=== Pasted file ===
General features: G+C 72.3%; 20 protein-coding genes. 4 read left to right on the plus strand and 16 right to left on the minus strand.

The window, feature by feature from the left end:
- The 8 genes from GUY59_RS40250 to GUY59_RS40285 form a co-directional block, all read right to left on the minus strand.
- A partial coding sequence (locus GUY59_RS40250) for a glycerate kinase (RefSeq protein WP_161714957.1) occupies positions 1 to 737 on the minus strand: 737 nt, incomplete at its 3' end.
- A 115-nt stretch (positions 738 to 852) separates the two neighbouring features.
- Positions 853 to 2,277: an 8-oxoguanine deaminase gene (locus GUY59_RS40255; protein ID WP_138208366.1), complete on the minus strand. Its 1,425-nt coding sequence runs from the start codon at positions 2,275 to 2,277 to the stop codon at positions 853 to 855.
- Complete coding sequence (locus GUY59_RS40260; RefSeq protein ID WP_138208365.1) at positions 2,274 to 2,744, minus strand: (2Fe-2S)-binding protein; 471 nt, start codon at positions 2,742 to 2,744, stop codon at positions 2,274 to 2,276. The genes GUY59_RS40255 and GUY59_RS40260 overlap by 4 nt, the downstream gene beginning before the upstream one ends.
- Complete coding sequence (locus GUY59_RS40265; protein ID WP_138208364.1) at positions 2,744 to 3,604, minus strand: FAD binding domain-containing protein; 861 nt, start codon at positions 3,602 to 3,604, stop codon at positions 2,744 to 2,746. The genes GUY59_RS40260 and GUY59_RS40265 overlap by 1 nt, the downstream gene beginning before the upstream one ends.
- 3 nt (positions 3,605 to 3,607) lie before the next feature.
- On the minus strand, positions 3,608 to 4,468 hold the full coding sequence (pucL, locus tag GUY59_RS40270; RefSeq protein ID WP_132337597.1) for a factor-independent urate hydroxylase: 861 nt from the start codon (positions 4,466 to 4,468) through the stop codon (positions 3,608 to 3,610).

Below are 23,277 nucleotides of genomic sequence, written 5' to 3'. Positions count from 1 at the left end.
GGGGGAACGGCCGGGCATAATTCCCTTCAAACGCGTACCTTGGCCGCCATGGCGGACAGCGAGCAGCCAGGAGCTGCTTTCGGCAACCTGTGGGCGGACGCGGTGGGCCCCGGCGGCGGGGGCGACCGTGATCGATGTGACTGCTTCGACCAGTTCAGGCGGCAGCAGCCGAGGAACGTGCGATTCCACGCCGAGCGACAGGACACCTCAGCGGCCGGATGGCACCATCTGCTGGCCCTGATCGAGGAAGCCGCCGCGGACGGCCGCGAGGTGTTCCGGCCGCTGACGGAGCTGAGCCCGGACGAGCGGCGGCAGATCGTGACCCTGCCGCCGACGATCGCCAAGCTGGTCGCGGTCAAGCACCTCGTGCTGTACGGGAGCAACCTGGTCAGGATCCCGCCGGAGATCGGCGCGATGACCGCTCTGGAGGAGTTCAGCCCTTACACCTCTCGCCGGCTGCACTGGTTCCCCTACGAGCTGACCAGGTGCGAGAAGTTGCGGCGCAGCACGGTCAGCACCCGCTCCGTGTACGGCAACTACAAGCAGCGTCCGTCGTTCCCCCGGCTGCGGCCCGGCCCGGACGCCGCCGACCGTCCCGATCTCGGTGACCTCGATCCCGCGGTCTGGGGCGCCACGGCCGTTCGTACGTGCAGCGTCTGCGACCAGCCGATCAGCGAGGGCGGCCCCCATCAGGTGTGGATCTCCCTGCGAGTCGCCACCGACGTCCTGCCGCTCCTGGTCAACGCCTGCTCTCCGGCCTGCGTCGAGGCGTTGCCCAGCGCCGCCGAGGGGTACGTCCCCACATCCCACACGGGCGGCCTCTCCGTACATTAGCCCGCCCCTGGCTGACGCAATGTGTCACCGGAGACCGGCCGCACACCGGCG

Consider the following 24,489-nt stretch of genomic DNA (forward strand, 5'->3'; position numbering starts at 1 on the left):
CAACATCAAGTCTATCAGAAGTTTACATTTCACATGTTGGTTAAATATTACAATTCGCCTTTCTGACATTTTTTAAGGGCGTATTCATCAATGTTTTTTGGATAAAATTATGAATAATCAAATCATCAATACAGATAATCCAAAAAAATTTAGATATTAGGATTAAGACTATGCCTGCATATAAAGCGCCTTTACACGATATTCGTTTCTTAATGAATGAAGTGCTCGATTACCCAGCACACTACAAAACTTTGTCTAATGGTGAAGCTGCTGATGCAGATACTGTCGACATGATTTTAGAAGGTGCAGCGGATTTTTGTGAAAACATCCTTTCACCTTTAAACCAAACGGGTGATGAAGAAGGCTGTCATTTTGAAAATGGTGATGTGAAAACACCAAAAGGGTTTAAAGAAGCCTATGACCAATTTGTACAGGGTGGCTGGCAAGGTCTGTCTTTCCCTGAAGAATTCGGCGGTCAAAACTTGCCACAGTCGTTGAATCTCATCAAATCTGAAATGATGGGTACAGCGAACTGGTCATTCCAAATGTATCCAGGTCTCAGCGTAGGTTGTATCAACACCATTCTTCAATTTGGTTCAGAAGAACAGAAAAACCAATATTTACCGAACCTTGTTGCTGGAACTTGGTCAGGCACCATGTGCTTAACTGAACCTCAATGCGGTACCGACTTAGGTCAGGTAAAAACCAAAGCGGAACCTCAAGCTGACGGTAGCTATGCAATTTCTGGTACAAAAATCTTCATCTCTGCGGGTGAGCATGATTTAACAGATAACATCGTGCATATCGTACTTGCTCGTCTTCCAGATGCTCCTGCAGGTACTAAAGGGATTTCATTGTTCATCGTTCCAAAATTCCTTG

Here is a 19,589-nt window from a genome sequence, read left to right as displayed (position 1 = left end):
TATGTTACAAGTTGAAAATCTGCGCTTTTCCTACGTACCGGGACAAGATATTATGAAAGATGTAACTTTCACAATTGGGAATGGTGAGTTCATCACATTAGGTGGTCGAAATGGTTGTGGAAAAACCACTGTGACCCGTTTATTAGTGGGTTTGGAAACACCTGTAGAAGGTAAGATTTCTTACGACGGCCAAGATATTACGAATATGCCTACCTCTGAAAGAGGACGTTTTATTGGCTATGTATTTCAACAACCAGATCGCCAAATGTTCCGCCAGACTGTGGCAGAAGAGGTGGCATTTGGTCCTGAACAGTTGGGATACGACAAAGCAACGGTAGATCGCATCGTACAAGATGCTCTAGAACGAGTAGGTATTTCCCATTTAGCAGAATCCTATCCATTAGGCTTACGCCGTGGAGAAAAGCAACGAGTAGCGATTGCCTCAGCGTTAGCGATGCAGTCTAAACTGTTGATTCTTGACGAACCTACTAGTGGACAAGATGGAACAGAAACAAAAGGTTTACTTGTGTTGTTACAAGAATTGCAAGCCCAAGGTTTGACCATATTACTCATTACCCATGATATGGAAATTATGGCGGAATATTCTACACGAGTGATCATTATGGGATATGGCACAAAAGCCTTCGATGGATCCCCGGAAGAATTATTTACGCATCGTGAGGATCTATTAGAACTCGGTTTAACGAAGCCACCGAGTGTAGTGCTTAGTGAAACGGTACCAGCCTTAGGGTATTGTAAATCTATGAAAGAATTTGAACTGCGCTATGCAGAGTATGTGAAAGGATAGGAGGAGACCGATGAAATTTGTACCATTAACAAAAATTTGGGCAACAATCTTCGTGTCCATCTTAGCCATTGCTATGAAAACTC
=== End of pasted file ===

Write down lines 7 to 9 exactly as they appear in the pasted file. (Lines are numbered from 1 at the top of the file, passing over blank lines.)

- Complete coding sequence (locus GUY59_RS40260; RefSeq protein ID WP_138208365.1) at positions 2,274 to 2,744, minus strand: (2Fe-2S)-binding protein; 471 nt, start codon at positions 2,742 to 2,744, stop codon at positions 2,274 to 2,276. The genes GUY59_RS40255 and GUY59_RS40260 overlap by 4 nt, the downstream gene beginning before the upstream one ends.
- Complete coding sequence (locus GUY59_RS40265; protein ID WP_138208364.1) at positions 2,744 to 3,604, minus strand: FAD binding domain-containing protein; 861 nt, start codon at positions 3,602 to 3,604, stop codon at positions 2,744 to 2,746. The genes GUY59_RS40260 and GUY59_RS40265 overlap by 1 nt, the downstream gene beginning before the upstream one ends.
- 3 nt (positions 3,605 to 3,607) lie before the next feature.